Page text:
India, dominated by politicians from the Hindi heartland, has been using brutal force mercilessly against any move to free Assam, Kashmir, Khalistan, Mizoram, Nagaland, Tamil Nadu, Tripura, Arunachal Pradesh, Meghalaya and Manipur. These states are rocked by a large number of armed and violent rebellions, some seeking separate states, some fighting for autonomy, while Maoists, also known as Naxalites or Naxals, have accelerated the Naxalite Movement.
Recently, Indian media reported, “Indian security forces launched a massive anti-Naxal operation in the Bijapur-Sukma areas of Chhattisgarh…a stronghold of the left-wing…officials confirmed that a group of an estimated 400 Maoists had ambushed the forces, leading to the killing of at least 22 personnel of the security forces and injuring 30 others, while many are still missing…The operation was carried out by India’s Central Reserve Police Force’s elite CoBRA unit, the District Reserve Guard and the Special Task Force”.
In recent years, the Maoists have intensified their struggle by attacking Indian officials and their installations. In this context, Indian media admitted that Maoists have entered cities, expanding their activities against the Indian union. On April 22-23, 2018, at least 39 Maoists were killed in an alleged encounter with Indian security forces in the district Gadchiroli. The Maoists, accepting the loss, had vowed to take revenge. Local human rights organisations had raised questions on the authenticity of the Gadchiroli incident mentioning that “not a single police personnel received injuries.” They termed it a planned mass murder and a cold-blooded killing of the Maoists.
According to BBC, “In response to the atrocities of the Indian police, Maoist rebels had blown up culverts and cut electricity to railways in various regions during two-day strike.”
However, the Maoist uprising is the second major freedom movement after that of Indian Illegally Occupied Kashmir (IIOK). Maoists inhabit an area known as the ‘Red Corridor’, which stretches from West Bengal to Karnataka state in the southwest. Former Indian Prime Minister Manmohan Singh had called the Maoist-insurrection, “the single biggest internal-security challenge”, whereas, Home Secretary G K Pillai had reiterated the magnitude of this threat by stating that the Maoists want to completely overthrow the Indian state by 2050.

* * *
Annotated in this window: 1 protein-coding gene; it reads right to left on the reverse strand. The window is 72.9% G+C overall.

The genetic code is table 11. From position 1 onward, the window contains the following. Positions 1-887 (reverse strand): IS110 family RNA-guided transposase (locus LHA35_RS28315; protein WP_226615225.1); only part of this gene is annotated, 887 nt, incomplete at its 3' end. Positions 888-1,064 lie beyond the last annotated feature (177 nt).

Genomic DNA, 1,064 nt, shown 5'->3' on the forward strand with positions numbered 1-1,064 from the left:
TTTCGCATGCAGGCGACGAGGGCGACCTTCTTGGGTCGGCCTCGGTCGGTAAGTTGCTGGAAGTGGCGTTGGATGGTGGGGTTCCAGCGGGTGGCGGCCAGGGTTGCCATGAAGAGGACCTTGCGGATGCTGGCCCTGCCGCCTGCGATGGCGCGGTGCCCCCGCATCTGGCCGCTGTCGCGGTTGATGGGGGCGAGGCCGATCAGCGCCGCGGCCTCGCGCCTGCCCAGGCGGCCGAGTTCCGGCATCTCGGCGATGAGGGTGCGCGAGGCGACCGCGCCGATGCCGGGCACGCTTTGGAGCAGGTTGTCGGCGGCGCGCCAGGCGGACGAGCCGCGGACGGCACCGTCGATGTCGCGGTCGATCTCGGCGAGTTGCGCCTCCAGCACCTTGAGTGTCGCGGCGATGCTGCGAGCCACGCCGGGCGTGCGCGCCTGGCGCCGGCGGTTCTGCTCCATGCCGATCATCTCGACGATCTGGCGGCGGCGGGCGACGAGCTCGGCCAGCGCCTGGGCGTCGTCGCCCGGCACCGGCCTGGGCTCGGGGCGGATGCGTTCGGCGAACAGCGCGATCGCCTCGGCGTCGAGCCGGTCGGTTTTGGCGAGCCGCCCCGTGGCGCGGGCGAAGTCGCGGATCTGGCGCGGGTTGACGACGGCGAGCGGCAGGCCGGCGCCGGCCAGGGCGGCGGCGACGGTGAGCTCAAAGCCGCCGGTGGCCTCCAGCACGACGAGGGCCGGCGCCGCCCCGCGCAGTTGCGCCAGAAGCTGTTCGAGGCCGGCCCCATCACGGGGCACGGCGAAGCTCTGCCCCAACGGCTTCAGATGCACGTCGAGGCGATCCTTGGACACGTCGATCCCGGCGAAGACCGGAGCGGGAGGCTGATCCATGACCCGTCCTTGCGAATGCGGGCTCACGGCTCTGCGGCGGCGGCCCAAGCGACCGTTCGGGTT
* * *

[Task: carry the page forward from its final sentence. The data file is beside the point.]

India’s Maoist-insurgency became progressively more lethal—1003 people were killed in 2010, 908 in 2009 and 721 in 2008. Particularly, in 2010, new operations of the Indian security forces exposed the failure of India’s anti-Maoist war.
Meanwhile, New Delhi offered peace talks after the Maoist insurgents ambushed a bus on May 17, 2010 that killed 45 police officers and civilians who were returning after an operation, killing two Maoists. Ramanna, a Maoist leader in Chhattisgarh state rejected the offer, saying that the government should first withdraw thousands of paramilitary soldiers, and create peaceful conditions for talks.
The Maoist Movement, which claims the legacy of the Communist Party of India founded in Calcutta, was initially started by its leader, Mupala Luxman Rao in 1969 in the form of a peasant uprising in West Bengal, protesting against big Hindu landlords who left no stone unturned in molesting poor people through their maltreatment such as forced labour, minimum wages, maximum work, unlawful torture and even killings—the evils one could note prior to the French Revolution of 1789 when feudal lords had practised similar injustices on farmers.
The Naxalite-Maoists are liberators, representing landless farmers and downtrodden masses who have been entangled in a vicious circle of poverty, misery and deprivation. Owing to various inequalities, they have appealed to the sentiments of the helpless poor.
According to a report, “Out of a total 1.17 billion population, over 39 percent of dispossessed Indians, living below the poverty line are hopeful that Maoists would bring a change in their wretched lives.” But, instead of redressing the grievances of the peasants and workers, Indian security forces, in connivance with the rich-dominated society used brutal tactics in crushing the Maoists’ struggle. The Naxalites had no choice but to continue an armed struggle for their genuine rights.
Surprisingly, Indian rulers have accused China of backing the Maoists’ guerrilla warfare. Some Indian high officials misperceive that Beijing supplies arms and ammunition to the Maoists. With the covert support of Indian intelligence agency RAW, Indians also propagate that there are secret training camps in China, which teach tactics of guerrilla warfare to the Maoists.
Notably, in 2015, Indian Central Government finalised the raising of Indian Reserve Police Battalions (IRBPs) in IIOK and Naxal/Maoist hit states. Now, IRBPs have totally failed in suppressing insurgency in these regions. Nonetheless, India’s counterinsurgency strategy—especially to crush the Naxalite Movement—has badly failed.